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    Form 24
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The Eight Sets of the 24 Simplified Taiji Form

  1. First Set - Part the wild horse's mane (Left, Right, Left), White stork spread its wings

  2. Second Set - Brush knee, Play the pipa, Repulse the monkey (Left, Right, Left, Right)

  3. Third Set - Grasping sparrow's tail (Left, Right)

  4. Fourth Set - Single whip, Cloud hands (1, 2, 3), Single whip

  5. Fifth Set - High pat on horse,Right heel kick, Strike both fists, Turn body and left heel kick

  6. Sixth Set - Snake in the grass - Stand on one leg (left, right)

  7. Seventh Set - Fair lady play with shuttle (Left, Right), Needle at the bottom of the sea, Fan through back

  8. Eight Set - Turn body, deflect, parry and strike, Apparent close up, Cross hands, Conclusion



In 1954, a committee organized by the Chinese government published a short form of Tai ji Chuan based on the techniques found in the Yang Style. This new form is known as the condensed or simplified 24 form. This form is naturally divided into eight sections and each section comprise of different and unique moves.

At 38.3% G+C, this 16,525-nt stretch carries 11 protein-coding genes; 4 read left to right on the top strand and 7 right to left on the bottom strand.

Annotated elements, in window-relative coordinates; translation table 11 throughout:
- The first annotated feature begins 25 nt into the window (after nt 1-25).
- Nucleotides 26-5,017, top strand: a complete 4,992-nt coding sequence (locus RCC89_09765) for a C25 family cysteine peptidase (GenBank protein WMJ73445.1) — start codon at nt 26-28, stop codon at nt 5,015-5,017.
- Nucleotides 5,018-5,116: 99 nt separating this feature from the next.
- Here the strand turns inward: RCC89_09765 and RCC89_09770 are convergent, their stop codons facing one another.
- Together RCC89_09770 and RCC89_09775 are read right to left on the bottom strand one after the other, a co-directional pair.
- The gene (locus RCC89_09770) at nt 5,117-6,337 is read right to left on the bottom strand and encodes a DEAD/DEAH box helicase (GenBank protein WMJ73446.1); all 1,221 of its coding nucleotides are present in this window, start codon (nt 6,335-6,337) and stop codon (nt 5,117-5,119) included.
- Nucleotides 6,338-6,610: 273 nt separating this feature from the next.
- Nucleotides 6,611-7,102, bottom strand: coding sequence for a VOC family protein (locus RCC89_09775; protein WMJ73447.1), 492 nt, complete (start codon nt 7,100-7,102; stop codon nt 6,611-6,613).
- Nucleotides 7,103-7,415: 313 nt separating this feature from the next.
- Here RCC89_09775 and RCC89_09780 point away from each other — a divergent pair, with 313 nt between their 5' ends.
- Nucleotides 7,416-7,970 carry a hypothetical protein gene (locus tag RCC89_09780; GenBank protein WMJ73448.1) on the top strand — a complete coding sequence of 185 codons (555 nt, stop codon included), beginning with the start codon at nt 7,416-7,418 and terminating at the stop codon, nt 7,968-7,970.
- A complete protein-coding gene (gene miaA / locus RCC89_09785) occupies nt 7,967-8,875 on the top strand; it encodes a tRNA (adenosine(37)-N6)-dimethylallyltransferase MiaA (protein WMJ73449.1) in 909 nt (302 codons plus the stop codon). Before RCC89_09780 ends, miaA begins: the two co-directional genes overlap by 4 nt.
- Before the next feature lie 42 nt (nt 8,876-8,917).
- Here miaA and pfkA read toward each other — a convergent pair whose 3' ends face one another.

The similarity of this new form to the original Yang form are as follows:

  1. The structure and movements of both forms are similiar.
  2. The main training philosophy and focus are the same.
  3. The student can achieve the same health result.

Table 1 presents the difference between short form and the traditional Yang Style from the prespective of martial art training and self-defense.

Yang Style
Action From simple to complex and from easy to difficult.
Balanced between left and right.
From complex to simple and from difficult to easy.
Not symmetrical more movements for one side.
Movement Shorter, two repetitions to and fro.
Takes less than 15 minutes
Much longer, repetitions: 5 routes to and fro.
Can take 25 minutes or more.
Learning and teaching Less complex details, less theories available. Rich history and theories, extensively documented.


[1] Ching, Ku-Lui (ed.), "Condensed Tai Chi Ch'uan", Athletic Magazine, Shanghai, Shanghai Educational Publications, 1954.

[2] Chang, Wen-Yuen, " The Common Sense of Tai Chi Ch'uan, Questions and Answers", The People's Physical Eduational Publication, Shanghai, 1960.
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Last update: 03/29/2002